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  #1  
Old 05-09-2012, 12:31 PM
krave krave is offline
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ES-335 pickup height

Hi I am new here, my name is Dave
I have a Gibson ES-335 and i was playing around with string height, intonation and pickup height.
I read allot about pickup height and someone posted that the best sounds could come from lowering the pickups all the way down ( of course this is only ones personal preference of sound ).
I set up all my coils to match up with the string heights, i.e. fatter strings are lower and smaller strings are higher. I ended up with sort of a curve that follows the strings. But when i tried to raise the pickups at all i got this really ugly overdriven sound. So i just lowered them all way back down to where it was from the factory and just made them look even. Sounds like it did before which was pretty good.
Am i doing something wrong? My amp is set pretty flat treble/bass/mids all mid position, no reverb, no overdrive.
Any advice would help. This guitar will eventually go into the shop and get done professionally but i always try to understand how to do it myself just in case i need to make adjustments.

Dave
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  #2  
Old 05-09-2012, 02:52 PM
OlAndrew OlAndrew is offline
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To begin with, there's no standard setup that will guarentee 'best' on any guitar. The 'best' setting is gonna depend on your particular guitar, amp, playing technique and the tone you want to hear.

As a general rule, the stock setup is: hold the string down at the last fret nearest the pickup, and there should be 1/16 inch between the bottom of the string and the screwhead on the pickup.

Any closer and the magnetic field from the pickup will begin to affect the string's vibration, and your sound will get really weird, and not usually in a good way.

Lowering the pickup, moving it farther from the strings, usually has the effect of reducing bass response and a brighter tone. You might do this if the neck pickup sounds muddy or dull, for instance.

You may see the neck pickup farther from the strings than the bridge pickup, because the strings don't vibrate as much down near the bridge. Pickup makers usually try to compensate for this with more windings and/or stronger magnets on the bridge pickup of a matched set.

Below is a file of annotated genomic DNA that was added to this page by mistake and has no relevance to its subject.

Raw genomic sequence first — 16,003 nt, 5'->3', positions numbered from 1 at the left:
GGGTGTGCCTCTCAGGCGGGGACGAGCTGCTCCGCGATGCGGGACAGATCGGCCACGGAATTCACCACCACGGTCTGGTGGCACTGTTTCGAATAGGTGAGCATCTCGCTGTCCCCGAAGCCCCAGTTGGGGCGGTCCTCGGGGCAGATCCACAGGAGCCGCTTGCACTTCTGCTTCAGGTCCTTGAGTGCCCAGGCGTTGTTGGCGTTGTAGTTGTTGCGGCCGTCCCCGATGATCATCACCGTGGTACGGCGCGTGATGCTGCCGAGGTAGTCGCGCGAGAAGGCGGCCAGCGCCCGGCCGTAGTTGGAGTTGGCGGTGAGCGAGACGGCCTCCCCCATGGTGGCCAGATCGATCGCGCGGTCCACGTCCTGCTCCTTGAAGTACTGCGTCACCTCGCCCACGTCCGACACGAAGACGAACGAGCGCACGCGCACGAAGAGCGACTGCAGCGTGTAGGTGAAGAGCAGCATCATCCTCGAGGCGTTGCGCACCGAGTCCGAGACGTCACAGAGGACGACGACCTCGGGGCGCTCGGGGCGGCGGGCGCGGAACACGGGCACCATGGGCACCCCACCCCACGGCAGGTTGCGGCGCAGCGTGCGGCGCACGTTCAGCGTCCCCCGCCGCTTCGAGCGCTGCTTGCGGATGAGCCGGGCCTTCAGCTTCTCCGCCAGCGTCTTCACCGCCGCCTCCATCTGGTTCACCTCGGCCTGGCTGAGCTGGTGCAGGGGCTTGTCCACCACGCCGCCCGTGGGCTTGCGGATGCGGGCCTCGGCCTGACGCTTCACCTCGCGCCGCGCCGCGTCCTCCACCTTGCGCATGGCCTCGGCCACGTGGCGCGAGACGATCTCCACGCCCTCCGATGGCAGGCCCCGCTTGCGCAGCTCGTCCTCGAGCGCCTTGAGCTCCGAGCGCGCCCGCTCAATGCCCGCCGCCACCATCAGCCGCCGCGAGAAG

Then there's the fact that some strings, like little 'e' and usually 'd', don't affect the magnetic field as much as others, so you may want to lower a pickup a bit and then raise the screws under the 'weak' strings to get a more balanced sound.

THere's nothing for it, but to try different settings until you're happy with the sound.
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Old 05-09-2012, 03:10 PM
krave krave is offline
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Thanks for the reply. I did raise the screws on the weaker strings, little E etc. so now they kinda follow the contour of the neck.
I did notice that from the factory ( where my pickups are now ) the neck pickup is farther down.
One thing for sure is that raising them up anywhere near 1/16th of an inch close to the string created the worst sound ever.. I'd say they are probably 1/8 inch down from the strings now..
My best bet is probably taking it to a professional
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  #4  
Old 05-09-2012, 03:12 PM
krave krave is offline
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I was mainly wondering if anyone had similar results with having them way down on this type of guitar ( which is what i found on another site )
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  #5  
Old 05-09-2012, 03:57 PM
dannopelli dannopelli is offline
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I think OlAndrew has it right. Start from the 1/16 mark and adjust to taste.
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  #6  
Old 05-09-2012, 08:24 PM
Jon@Home Jon@Home is offline
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I set the pickups up for the type of amp I'm using.
If it's a bright amp I'll lower the treble side of the bridge pup a little.
If my neck pup is too muddy I'll lower the bass side a little.
Normally I need to try a few different adjustments to get it how I like it.
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